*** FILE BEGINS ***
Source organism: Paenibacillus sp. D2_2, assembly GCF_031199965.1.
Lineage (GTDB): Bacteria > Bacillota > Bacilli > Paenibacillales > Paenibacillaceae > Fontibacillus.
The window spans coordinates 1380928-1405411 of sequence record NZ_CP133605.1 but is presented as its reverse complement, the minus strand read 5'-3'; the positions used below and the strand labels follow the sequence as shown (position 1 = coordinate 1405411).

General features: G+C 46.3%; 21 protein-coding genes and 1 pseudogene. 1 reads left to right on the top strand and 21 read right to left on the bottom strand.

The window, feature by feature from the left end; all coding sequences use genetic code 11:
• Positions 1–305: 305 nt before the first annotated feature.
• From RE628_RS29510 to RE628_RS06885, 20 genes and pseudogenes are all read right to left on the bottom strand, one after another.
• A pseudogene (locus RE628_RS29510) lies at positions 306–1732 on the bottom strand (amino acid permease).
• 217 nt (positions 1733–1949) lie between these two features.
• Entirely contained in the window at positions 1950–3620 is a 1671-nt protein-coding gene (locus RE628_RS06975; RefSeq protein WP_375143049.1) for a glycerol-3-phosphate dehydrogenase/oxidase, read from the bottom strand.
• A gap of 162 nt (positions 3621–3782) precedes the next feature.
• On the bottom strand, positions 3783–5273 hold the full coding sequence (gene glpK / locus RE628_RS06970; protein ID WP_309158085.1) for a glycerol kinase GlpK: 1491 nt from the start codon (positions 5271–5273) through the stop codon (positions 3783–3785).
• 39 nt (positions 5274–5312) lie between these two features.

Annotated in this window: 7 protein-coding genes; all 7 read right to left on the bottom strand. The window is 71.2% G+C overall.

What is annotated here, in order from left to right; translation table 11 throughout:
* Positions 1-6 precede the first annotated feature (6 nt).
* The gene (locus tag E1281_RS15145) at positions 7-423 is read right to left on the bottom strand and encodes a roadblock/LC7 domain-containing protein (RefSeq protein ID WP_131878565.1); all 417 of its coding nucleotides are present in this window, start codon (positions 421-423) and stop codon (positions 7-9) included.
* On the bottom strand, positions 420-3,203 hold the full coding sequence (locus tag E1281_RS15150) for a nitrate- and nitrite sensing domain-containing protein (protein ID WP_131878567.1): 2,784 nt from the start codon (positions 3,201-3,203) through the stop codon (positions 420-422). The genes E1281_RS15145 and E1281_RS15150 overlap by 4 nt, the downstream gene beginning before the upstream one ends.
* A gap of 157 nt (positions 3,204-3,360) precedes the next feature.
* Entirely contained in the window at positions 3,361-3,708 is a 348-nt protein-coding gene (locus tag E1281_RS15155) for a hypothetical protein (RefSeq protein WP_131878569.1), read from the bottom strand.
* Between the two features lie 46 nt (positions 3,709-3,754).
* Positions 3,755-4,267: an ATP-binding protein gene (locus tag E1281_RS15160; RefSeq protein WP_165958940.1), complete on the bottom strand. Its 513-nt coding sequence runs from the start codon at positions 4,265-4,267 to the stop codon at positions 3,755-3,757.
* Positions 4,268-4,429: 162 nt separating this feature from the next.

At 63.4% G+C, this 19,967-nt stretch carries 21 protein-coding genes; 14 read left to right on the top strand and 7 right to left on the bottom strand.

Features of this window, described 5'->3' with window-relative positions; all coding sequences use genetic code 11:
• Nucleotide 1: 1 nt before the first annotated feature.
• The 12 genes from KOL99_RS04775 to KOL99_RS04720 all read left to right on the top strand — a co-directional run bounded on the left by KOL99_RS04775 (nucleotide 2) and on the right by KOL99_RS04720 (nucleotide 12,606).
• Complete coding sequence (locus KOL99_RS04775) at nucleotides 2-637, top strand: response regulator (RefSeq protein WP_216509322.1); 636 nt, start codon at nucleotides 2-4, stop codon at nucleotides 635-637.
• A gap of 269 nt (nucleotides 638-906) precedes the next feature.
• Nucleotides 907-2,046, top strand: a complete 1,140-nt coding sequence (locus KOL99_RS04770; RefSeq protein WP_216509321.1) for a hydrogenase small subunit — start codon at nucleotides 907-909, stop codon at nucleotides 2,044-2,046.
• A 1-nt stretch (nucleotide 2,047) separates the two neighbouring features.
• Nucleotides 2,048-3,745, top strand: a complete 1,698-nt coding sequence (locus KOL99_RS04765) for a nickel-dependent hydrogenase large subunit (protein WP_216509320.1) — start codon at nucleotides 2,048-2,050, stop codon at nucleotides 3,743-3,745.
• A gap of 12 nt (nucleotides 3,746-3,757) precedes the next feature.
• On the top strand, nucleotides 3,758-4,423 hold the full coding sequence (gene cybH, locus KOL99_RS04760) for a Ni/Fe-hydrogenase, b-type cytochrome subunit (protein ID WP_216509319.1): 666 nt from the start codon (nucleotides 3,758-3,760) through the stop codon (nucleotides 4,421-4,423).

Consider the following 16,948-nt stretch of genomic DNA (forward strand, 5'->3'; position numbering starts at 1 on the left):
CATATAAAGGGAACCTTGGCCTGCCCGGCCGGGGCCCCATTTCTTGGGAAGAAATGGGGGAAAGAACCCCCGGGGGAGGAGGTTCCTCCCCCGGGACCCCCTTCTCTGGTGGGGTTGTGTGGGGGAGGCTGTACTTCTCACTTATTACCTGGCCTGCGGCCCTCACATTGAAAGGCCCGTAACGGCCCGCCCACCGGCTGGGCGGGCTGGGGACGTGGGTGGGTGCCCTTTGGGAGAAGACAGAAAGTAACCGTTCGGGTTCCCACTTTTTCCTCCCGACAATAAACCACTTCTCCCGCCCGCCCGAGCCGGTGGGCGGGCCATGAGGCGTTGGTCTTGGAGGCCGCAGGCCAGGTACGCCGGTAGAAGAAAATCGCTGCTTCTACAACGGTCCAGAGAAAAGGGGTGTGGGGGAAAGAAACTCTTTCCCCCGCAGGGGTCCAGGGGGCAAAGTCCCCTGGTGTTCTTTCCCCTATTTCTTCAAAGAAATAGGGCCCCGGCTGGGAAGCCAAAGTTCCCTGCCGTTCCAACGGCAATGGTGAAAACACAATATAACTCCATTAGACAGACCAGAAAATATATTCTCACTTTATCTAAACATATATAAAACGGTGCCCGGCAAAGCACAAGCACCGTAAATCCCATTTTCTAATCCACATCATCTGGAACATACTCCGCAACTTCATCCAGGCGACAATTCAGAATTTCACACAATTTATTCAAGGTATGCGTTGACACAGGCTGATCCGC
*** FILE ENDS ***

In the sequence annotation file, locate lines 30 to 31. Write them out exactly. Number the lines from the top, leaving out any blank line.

• Nucleotides 907-2,046, top strand: a complete 1,140-nt coding sequence (locus KOL99_RS04770; RefSeq protein WP_216509321.1) for a hydrogenase small subunit — start codon at nucleotides 907-909, stop codon at nucleotides 2,044-2,046.
• A 1-nt stretch (nucleotide 2,047) separates the two neighbouring features.